Born in Shreveport, Louisiana in November 1945, I grew up on a multi-use farm in south of Baton Rouge, La. My dad, a PhD Chemistry professor at Louisiana State University, enjoyed raising all kinds of animals.  At different times of my youth, Dad raised rabbits, chickens, pigs, beef cattle and bird dogs.  He loved training bird dogs and was a respected field trial judge in the 50’s.  We had one horse on the farm at that time, a three-gaited American Saddle Horse named “Star” that could “singlefoot”.  She was the first horse I ever rode and an experience with her made me a horseman.  For more about that experience, watch for “Star And The Dairy Stanchion”, a story coming to this website soon

 I was active in 4-H from fourth grade through high school graduation at Woodlawn High School of Baton Rouge, showing Hereford cattle and participating in livestock and poultry judging.  For my 15th birthday Dad bought me a Quarter Horse colt to add to my growing horse “herd”.   I was responsible for the horses and would hurry through other chores so I could work with my horses. 

 While getting my B.S. degree in Animal Science at Louisiana State University, Evangeline Downs opened in Lafayette.  I bought a field engineer’s notebook that I carried in my right back pocket everywhere I went.  Each morning when I got to the LSU student center,  I bought a Baton Rouge Morning Advocate newspaper and a cup of coffee and copied the previous night’s results into my notebook.  I didn’t know about charts and past performances, but after two years I had an extensive, albeit brief, compilation of both.  My strategy for playing Win and Show bets came from that experience and my system netted over $1500 during my last two years of undergraduate college.  I was “hooked” on handicapping and wagering.

 I married Lana Bernard the day after we both graduated from LSU in 1967 and we had three children together:  Noelle (1968), Reid B. (1970) and Brett (1974).  Lana and I separated in September of 1983 and our divorce was final on February 14th, 1985.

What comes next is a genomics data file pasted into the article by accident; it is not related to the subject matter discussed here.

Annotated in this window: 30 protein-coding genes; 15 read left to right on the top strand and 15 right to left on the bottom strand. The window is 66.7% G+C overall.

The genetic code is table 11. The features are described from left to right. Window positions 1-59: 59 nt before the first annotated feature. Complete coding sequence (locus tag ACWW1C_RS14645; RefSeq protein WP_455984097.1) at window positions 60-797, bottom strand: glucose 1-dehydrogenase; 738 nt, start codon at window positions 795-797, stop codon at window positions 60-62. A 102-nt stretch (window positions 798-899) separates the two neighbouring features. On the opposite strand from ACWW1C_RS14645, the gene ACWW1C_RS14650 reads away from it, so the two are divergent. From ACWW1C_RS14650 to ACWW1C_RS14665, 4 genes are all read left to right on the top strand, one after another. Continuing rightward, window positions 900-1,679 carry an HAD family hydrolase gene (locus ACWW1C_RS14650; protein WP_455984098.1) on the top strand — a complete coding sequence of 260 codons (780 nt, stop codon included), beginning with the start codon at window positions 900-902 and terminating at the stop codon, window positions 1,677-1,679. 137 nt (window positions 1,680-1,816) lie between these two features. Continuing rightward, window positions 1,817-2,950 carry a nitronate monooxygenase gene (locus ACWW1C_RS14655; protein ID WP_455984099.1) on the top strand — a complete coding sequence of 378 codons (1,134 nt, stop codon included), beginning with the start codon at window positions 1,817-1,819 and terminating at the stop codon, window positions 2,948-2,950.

Unable to get a PhD in Equine genetics because no school in the country offered such a program in 1967, I attended Oklahoma State University where I received my M.S. in Animal Science in 1970 and Ph.D. in Animal Breeding and Genetics with a minor in Statistics in 1972.  After seventeen months as Director of Beef Cattle Artificial Insemination Programs for Louisiana Animal Breeders’ Cooperative, I was hired as head of the Animal Industries Department at Louisiana Tech University in Ruston, Louisiana.  Ruston was one hour from Bossier City where Louisiana Downs opened one year later.  I subscribed to the Shreveport Times so that I could follow the races daily.    

 In 1981, after five years of rejected proposals, a lifelong dream became reality when La Tech’s equine program took form and students could get a B.S. degree in Animal Science while they learned to work with and train racehorses.   Tech’s program was featured on ABC Sportbeat with Howard Cosell before the 1985 Kentucky Derby and won a national award later that year.  That award-winning program was not considered an “appropriate” educational program by a new administration that assumed office a year later.  I resigned in 1988 and took my youngest son, Brett, and launched a training “career” at newly opened Remington Park with two maidens – one that had been given away in a raffle and the other an abused yearling that had been “rescued” at an ASPCA sale by his owners for $825.  I had been in formal education for 34 years altogether.  For the next eight years I had an even greater “education” experience as I trained racehorses and watched my youngest son grow and learn.    

 When Brett was ready to go “on his own” in 1996, I resigned from training and took a job as seasonal Fan Education Coordinator for Sam Houston Race Park, something I had done part time while training there in 1994-95.  (Brett is now head assistant trainer for Churchill Downs based stable of trainer Hal Wiggins.)

 As Racing Education Manager at Sam Houston Race Park I teach new fans how to get started, novices how to expand their knowledge of handicapping and experienced players about money management and wagering strategy.  I was leading handicapper for Sam Houston Race Park in every Thoroughbred meeting but one since I started doing Purple Power in the fall of 1996 and every Quarter Horse meeting except for the summer of 2001 (when for a reason known only to the “racing winds” I finished last of the four that handicap races here in Houston).  I rebounded last summer with the best meeting of my career, once again leading all handicappers in winners on top and in money won from wagering suggestions. 

 A uniqueness of my handicapping product is that I use my tip sheet to educate as well as suggest winners.   I primarily handicap and produce full tip sheets for Texas and Louisiana tracks.  I will occasionally post tip sheets for tracks such as Churchill Downs where I have contacts and/or friends running horses.   You can check out the full PURPLE FAMILY of tip sheets by clicking HERE. 

 I enjoy making time to visit my daughter, son-in-law and two granddaughters in Grand Isle, La;  my oldest son, daughter-in-law a grandson and two granddaughters in Belle Chase, La: my youngest son in Louisville. Ky and my Mom in Baton Rouge, La.   You can learn more about each of those family members in stories to be posted later this month. 

I love to write and have four books on the “planning” board.   So, there you have it. I’ll introduce you to my family as this website grows.